CANADIAN LIVING BENEFITS SEMINAR TUESDAY, NOVEMBER 9th - 2010 "SHAPE OF THE FUTURE"
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A Living Benefits Perspective from a CALU Advisor
"It is not difficult to make a living as a Living Benefits Specialist"
There are three types of Living Benefits Specialists:
- In house at insurers / MGAs
- Consulting work for others
It is fairly easy to earn a living as an Independent Living Benefits Specialist, provided
that one spends the time and effort required to:
- learn the subject:
- understand the nature of each product;
- understand the contractual commitments made in each policy contract;
- understand the underwriting requirements of each manufacturer for each product;
- understand the way that the manufacturer determines whether a product or
producer is profitable to them;
- understand the way to ask questions contained on an application to elicit full and
- learn the market:
- determine a target market;
- determine a niche market;
- learn the needs of individuals within that market and how they earn their incomes;
- learn the other products available to members of that market;
- learn how to describe the differences among the products available to members of that market;
- learn how members of that market expect to see information needed to make an informed decision;
- learn how members of that market expect to receive ongoing service.
- understand that it takes time to build knowledge and expertise:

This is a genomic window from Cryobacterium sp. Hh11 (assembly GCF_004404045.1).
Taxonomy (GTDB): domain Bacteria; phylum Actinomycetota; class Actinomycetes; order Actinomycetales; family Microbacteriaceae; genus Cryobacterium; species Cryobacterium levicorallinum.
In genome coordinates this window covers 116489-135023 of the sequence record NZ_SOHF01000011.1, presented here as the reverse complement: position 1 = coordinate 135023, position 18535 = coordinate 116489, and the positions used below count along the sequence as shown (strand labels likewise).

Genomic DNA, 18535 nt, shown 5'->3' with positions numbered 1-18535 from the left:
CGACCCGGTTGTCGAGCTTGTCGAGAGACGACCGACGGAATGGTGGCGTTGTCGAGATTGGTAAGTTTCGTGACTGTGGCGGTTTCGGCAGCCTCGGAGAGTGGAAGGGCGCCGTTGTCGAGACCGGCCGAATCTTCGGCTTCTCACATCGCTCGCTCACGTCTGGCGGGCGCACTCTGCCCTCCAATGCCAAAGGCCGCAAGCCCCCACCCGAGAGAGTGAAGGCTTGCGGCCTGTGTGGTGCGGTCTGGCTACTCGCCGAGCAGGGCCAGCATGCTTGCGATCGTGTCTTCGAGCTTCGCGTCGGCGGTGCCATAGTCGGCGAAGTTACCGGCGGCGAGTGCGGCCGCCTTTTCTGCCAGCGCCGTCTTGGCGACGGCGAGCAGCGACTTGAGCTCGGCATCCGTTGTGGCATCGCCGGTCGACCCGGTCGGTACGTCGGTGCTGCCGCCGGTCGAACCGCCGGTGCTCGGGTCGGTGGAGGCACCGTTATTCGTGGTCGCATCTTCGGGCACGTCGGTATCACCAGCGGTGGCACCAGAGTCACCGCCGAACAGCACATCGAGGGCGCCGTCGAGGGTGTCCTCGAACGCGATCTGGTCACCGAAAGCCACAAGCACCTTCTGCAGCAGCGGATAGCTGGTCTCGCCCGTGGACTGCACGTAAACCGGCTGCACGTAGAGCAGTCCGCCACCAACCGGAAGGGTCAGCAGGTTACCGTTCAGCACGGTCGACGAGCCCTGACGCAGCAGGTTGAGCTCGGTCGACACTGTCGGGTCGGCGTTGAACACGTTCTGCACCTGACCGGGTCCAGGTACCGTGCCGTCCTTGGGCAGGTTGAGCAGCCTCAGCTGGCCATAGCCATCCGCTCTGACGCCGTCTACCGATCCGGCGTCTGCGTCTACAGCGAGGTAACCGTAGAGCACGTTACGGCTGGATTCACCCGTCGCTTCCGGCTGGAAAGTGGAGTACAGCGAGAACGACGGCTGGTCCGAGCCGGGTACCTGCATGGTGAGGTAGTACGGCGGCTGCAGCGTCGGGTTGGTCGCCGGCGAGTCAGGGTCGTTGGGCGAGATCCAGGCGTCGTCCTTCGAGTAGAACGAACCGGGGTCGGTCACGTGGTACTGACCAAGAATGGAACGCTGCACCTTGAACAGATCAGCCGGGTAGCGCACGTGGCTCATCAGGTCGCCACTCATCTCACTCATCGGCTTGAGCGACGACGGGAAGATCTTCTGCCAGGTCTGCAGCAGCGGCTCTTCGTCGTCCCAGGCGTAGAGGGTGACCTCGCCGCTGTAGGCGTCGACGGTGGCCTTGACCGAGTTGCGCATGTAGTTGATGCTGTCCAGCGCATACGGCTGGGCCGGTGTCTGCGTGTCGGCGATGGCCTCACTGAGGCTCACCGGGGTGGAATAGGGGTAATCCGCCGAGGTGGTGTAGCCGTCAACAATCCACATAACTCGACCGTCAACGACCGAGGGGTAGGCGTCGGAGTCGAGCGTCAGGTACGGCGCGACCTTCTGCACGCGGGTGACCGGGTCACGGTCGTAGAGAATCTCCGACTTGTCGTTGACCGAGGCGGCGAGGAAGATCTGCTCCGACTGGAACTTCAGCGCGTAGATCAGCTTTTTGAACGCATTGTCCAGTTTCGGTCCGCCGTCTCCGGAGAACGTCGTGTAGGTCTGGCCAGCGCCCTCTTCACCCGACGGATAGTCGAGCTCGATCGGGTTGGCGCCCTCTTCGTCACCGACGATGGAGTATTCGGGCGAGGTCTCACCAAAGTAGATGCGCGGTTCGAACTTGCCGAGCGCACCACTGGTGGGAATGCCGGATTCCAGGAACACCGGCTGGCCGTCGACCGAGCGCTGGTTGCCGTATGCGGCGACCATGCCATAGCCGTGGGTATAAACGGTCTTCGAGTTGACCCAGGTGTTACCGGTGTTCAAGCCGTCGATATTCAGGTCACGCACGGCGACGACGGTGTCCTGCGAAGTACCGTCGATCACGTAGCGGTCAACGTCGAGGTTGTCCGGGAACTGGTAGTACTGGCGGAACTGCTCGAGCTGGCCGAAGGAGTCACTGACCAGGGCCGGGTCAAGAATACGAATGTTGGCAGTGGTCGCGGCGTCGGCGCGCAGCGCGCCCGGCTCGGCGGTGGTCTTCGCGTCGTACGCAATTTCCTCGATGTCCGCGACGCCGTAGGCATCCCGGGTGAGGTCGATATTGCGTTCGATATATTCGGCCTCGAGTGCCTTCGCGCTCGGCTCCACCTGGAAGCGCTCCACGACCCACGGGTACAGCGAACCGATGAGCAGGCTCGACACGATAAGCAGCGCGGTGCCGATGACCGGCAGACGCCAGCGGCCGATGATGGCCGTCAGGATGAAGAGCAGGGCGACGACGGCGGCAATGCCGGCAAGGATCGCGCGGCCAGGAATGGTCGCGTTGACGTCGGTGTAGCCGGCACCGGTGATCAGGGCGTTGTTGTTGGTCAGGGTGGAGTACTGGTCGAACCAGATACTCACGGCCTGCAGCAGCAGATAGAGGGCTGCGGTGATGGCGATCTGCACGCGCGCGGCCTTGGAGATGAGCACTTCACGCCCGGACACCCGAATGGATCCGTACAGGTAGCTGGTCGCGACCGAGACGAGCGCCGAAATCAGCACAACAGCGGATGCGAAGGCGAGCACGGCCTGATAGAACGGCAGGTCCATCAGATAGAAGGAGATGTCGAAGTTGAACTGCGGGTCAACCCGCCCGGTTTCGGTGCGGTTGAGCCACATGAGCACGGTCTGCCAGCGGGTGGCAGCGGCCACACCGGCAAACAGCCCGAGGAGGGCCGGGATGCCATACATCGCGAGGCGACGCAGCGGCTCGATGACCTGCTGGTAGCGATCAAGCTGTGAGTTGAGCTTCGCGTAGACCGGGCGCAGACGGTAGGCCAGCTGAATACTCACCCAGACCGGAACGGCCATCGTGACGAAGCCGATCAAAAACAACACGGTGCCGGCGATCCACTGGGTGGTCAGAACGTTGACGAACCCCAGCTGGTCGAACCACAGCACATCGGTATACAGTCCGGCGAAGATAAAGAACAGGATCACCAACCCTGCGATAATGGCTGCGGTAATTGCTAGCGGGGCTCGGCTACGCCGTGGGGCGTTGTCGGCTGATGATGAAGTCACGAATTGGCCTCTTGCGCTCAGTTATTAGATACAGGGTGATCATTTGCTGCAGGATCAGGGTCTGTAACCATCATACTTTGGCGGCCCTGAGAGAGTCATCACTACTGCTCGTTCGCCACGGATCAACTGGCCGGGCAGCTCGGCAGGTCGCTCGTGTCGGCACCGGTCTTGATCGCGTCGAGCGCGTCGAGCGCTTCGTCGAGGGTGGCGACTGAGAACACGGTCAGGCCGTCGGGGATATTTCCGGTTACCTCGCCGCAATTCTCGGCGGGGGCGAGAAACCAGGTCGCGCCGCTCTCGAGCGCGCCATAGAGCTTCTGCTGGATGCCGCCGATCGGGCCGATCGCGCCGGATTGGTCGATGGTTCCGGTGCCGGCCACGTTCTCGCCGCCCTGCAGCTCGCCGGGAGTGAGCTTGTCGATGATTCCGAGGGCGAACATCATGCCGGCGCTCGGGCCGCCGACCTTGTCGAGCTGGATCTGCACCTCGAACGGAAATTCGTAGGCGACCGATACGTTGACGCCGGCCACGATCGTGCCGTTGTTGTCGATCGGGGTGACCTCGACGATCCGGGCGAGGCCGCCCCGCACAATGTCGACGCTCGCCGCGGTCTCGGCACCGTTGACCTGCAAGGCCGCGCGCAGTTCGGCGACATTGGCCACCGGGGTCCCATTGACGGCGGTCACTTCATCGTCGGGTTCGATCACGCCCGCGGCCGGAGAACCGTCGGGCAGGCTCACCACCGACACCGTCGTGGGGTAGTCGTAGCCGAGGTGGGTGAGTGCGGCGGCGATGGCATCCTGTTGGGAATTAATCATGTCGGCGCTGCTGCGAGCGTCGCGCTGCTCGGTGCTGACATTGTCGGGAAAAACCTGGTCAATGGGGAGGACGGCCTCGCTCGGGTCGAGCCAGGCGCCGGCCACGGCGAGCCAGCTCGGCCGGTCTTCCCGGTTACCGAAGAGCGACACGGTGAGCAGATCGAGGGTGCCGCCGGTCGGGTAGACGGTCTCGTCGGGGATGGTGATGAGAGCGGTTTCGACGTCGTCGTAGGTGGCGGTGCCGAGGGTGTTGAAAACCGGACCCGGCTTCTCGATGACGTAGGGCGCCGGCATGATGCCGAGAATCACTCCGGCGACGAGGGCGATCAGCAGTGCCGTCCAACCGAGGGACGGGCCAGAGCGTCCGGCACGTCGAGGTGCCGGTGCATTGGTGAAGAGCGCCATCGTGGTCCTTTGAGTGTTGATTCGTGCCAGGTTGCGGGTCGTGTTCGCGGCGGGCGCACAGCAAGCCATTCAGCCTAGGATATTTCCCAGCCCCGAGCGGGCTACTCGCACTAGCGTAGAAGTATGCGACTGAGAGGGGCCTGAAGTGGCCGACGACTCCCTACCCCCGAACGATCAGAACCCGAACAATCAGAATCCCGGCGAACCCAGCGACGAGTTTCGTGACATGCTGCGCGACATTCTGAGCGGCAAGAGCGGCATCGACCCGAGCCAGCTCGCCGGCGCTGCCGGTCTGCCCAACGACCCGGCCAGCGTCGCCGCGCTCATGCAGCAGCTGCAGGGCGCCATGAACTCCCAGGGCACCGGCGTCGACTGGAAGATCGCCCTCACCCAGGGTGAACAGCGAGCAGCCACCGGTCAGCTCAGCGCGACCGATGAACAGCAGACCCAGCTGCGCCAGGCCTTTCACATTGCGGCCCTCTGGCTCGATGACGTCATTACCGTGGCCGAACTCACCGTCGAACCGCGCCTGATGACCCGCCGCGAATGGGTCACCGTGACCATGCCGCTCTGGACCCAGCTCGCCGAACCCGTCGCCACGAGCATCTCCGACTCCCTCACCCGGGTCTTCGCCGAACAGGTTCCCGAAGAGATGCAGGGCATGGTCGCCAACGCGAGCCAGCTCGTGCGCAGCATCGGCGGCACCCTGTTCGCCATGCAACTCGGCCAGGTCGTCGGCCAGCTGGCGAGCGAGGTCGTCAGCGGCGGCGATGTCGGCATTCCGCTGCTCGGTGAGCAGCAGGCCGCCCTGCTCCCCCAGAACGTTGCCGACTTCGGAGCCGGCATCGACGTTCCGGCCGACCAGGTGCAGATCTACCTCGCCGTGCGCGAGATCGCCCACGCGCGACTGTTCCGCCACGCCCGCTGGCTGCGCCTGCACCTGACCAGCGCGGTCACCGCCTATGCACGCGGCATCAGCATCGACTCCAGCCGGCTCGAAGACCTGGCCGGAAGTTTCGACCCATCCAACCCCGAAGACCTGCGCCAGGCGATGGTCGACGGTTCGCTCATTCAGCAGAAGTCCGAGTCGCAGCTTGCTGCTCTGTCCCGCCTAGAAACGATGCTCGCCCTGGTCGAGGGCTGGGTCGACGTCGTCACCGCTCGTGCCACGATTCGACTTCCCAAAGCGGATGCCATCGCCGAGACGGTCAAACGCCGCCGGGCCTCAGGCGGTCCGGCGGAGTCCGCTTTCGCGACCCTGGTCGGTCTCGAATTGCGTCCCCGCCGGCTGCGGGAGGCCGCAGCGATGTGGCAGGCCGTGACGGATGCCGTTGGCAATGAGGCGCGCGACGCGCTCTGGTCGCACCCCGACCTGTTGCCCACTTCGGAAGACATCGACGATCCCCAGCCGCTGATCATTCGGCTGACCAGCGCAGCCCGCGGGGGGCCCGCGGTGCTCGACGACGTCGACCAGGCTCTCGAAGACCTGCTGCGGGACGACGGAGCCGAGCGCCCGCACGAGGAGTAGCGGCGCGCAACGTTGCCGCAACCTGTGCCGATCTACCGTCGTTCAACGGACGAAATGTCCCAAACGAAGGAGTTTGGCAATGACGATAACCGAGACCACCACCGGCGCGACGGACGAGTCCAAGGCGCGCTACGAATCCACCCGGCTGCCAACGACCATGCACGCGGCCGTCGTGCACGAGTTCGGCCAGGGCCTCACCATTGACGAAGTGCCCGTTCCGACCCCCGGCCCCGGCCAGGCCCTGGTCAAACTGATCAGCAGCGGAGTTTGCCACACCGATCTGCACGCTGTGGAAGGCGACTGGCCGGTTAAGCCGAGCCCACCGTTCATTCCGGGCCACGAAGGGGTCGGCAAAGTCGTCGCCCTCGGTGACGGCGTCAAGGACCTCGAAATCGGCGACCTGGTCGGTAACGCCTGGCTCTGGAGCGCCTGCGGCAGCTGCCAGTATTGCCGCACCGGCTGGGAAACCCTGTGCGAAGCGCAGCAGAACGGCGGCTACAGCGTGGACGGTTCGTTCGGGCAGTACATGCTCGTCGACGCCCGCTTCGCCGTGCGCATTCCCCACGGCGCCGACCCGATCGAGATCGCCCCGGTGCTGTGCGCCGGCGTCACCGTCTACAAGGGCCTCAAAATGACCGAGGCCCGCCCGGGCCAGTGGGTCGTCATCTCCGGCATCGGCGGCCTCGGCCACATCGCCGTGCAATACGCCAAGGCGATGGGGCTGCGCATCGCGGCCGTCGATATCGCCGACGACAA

- it is like going back to school;
- the members of the chosen niche market will want to deal with someone who
understands them and their needs and wants;
- it takes time to build a referral base within the chosen market;
- it takes time to become a professional.
- Living Benefits clients are high touch and high service clients:
- living benefits clients are often required to make annual choices based on little and
meaningless (to them) information. The agent has to develop a methodology for making
those choices understandable and meaningful to the client;
- living benefits often have to be explained to clients each time that they speak with
- clients often require additional information on an ongoing basis and in real time;
- clients want someone to speak with who understands them and their needs.
- Living Benefits clients want assistance when something goes wrong:
- when they have to make a decision;
- at the time of a potential claim;
- when the premium changes;
- when their circumstances change;
- when the coverage changes.
The other two types of Living Benefits Specialists have very different problems:
In house at insurers / MGAs are paid to get brokers and "captive" agents to sell the
living benefits products manufactured by insurers that they represent.
Most of the agents that they deal with are not specialists in anything, and certainly not
in Living Benefits.
This is a product sale and requires that the specialists help the agents to learn ways to